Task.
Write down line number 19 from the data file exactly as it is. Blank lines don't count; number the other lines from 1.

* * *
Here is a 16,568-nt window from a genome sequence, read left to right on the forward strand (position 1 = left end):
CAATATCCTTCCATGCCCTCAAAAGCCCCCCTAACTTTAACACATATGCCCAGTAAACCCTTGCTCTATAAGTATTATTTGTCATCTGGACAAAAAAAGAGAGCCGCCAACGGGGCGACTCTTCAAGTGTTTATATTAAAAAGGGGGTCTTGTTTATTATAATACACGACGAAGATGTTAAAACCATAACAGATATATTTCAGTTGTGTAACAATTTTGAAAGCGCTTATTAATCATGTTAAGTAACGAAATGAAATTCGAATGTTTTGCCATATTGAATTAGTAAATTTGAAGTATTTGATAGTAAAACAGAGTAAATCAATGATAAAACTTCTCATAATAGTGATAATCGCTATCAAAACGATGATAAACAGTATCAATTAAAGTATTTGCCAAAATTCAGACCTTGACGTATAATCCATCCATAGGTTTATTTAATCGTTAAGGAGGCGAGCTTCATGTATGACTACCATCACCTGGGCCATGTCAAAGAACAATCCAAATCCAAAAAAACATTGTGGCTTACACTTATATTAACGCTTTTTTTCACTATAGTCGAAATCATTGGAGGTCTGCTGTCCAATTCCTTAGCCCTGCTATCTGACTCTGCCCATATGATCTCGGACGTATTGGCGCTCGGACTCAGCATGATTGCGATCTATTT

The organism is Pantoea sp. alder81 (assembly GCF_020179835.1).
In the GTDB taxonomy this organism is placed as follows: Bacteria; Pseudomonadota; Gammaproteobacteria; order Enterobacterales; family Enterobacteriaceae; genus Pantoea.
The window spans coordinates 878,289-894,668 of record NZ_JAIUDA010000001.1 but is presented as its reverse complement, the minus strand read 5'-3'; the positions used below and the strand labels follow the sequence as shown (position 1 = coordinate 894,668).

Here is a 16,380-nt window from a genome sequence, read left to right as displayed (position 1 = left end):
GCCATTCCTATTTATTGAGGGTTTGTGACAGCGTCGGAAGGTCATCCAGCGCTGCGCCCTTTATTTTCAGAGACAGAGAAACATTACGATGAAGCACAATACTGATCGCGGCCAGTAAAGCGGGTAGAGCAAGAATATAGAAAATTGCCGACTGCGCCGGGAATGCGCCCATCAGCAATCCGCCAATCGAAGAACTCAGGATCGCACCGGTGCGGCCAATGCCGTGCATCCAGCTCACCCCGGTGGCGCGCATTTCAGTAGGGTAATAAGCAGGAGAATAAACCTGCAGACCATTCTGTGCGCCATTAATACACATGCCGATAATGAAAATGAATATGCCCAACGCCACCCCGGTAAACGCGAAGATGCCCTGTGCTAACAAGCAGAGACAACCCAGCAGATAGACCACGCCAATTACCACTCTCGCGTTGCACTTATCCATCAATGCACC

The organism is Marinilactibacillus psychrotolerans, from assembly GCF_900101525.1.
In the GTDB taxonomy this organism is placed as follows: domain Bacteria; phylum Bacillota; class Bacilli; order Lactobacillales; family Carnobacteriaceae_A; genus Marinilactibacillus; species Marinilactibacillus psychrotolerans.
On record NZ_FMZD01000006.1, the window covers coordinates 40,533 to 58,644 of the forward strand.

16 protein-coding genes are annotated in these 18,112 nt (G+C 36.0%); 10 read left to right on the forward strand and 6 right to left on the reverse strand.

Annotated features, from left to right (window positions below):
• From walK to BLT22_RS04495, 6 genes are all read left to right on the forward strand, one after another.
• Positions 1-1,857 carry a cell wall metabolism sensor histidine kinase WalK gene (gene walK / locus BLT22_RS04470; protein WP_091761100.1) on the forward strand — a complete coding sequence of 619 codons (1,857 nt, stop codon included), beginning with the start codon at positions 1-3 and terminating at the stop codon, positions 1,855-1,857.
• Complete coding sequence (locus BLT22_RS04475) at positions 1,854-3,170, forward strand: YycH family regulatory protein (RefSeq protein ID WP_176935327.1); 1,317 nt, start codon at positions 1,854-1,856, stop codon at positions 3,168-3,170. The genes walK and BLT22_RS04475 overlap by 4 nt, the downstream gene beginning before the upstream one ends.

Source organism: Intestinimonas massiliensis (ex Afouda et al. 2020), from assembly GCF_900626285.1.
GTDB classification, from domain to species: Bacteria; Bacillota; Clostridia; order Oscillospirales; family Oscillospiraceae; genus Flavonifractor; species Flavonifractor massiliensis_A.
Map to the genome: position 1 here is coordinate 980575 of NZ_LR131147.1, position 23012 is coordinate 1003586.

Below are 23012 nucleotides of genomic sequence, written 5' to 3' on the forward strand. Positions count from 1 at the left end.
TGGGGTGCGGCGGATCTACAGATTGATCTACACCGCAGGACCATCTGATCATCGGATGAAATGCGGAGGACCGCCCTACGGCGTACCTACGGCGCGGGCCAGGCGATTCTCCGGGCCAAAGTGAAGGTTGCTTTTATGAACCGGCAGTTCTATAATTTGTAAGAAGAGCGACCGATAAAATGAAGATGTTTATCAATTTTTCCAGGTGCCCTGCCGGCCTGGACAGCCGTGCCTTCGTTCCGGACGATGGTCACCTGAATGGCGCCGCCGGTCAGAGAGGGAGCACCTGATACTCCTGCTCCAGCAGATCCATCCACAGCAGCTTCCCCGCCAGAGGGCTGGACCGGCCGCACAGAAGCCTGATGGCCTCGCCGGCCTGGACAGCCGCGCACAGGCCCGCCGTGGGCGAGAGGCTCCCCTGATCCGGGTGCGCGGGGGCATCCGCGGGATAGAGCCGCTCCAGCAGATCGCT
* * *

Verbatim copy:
Below are 23012 nucleotides of genomic sequence, written 5' to 3' on the forward strand. Positions count from 1 at the left end.